I chose the same color scheme as was in the pattern because it was a traditional colors that was chosen in the 19th century.

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For the background I chose unbleached muslin to stick with the fabric choice that was often used then.

It was confusing at first because the pattern gave the cutting instructions for the whole quilt.  I was only doing one feathered star.  I finely figured out that I would only need page 5 of the PDF for the star.  The rest of the pattern was for other parts of the quilt.

You will need to cut for one feathered star:

One 5 1/2 inches square for the center piece.  (Red medium print fabric)

Sixteen 2 1/4 inches squares  small print fabric cut in half square triangles to make 32 pieces. (Red small pint fabric)

Eight 1 3/4 inches by 3 1/4 inches rectangle for the feather points. (Red small print)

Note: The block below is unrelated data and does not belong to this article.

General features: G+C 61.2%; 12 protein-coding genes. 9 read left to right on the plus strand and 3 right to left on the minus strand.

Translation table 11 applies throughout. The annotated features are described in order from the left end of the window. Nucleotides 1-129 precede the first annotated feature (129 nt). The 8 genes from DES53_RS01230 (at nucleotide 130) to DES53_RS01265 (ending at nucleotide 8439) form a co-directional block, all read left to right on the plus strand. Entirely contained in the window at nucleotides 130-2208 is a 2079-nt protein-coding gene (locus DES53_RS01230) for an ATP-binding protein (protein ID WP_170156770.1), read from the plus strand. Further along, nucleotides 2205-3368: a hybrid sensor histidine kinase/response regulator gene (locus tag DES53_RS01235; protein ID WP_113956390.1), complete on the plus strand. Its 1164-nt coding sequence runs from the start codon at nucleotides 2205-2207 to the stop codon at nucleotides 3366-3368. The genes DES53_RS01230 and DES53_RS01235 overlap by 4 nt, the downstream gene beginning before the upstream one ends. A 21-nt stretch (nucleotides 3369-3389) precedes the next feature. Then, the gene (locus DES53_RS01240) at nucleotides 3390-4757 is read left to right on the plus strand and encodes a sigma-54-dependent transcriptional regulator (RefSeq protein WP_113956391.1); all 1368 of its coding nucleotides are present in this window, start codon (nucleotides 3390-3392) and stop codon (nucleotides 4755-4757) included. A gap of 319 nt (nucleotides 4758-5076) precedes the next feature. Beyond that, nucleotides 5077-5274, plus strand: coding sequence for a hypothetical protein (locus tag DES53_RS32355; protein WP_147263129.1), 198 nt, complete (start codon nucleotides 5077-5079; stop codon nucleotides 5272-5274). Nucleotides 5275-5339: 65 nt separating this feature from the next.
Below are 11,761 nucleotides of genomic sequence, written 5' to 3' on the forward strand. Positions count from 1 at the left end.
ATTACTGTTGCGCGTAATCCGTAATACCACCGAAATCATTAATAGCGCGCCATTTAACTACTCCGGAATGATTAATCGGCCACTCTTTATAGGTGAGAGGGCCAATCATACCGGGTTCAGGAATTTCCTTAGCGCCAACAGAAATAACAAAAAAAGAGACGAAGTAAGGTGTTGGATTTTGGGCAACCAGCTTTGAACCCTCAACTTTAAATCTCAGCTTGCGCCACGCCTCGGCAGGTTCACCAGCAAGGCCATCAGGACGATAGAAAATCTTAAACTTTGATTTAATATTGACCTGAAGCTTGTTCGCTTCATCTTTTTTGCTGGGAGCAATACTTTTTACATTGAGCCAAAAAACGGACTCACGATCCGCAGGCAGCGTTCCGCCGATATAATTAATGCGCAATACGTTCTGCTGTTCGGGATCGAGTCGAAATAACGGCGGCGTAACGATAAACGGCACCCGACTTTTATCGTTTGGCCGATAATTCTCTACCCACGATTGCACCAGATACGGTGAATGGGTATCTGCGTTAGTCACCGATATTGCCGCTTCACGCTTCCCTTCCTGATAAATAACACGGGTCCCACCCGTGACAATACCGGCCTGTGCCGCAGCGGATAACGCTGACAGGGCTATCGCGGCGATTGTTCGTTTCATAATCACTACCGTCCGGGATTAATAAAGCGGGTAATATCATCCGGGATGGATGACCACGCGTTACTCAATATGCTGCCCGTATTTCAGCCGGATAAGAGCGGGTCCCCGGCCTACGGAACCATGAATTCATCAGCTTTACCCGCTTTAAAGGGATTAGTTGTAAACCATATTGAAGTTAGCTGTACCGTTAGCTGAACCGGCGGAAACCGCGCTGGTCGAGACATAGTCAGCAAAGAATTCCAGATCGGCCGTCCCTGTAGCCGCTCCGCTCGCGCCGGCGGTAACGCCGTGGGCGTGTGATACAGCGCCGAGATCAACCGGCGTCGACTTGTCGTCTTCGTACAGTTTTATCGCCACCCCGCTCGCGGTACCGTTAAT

Four 3 1/4 inches square in contrasting fabric cut in half square triangles to make 8 pieces. (Green small print)

Four 1 3/4 inches squares of accent color.  (Yellow small print)

Twenty-five 2 1/4 inches square of background fabric cut in half squares triangles to make 50 pieces.

One 8 3/4 inches square cut into four triangles in background fabric. (see picture below)

Four 4 inches square of background fabric.

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In this pattern you have four sections that you will be paper piecing.  I started with section 1 and followed the order that was marked on the pattern.   I only needed 4 of these sections.   Line up the rectangle for the feather point like in the picture below.  Then when you are finished making the section. Trim off the excess fabric on the dotted line to shape the point.

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The next step was to do section 2 all four pieces and add to the four corners of background fabric that is 4 inches square.

DSCN1005Now that the four corners of the block is finished you take section 3 and 4 of the pattern and complete the piecing.  The colors are marked on the pattern so it is easy to follow.   All the fabric pieces are very generous so they are easy to place on the back side of the pattern.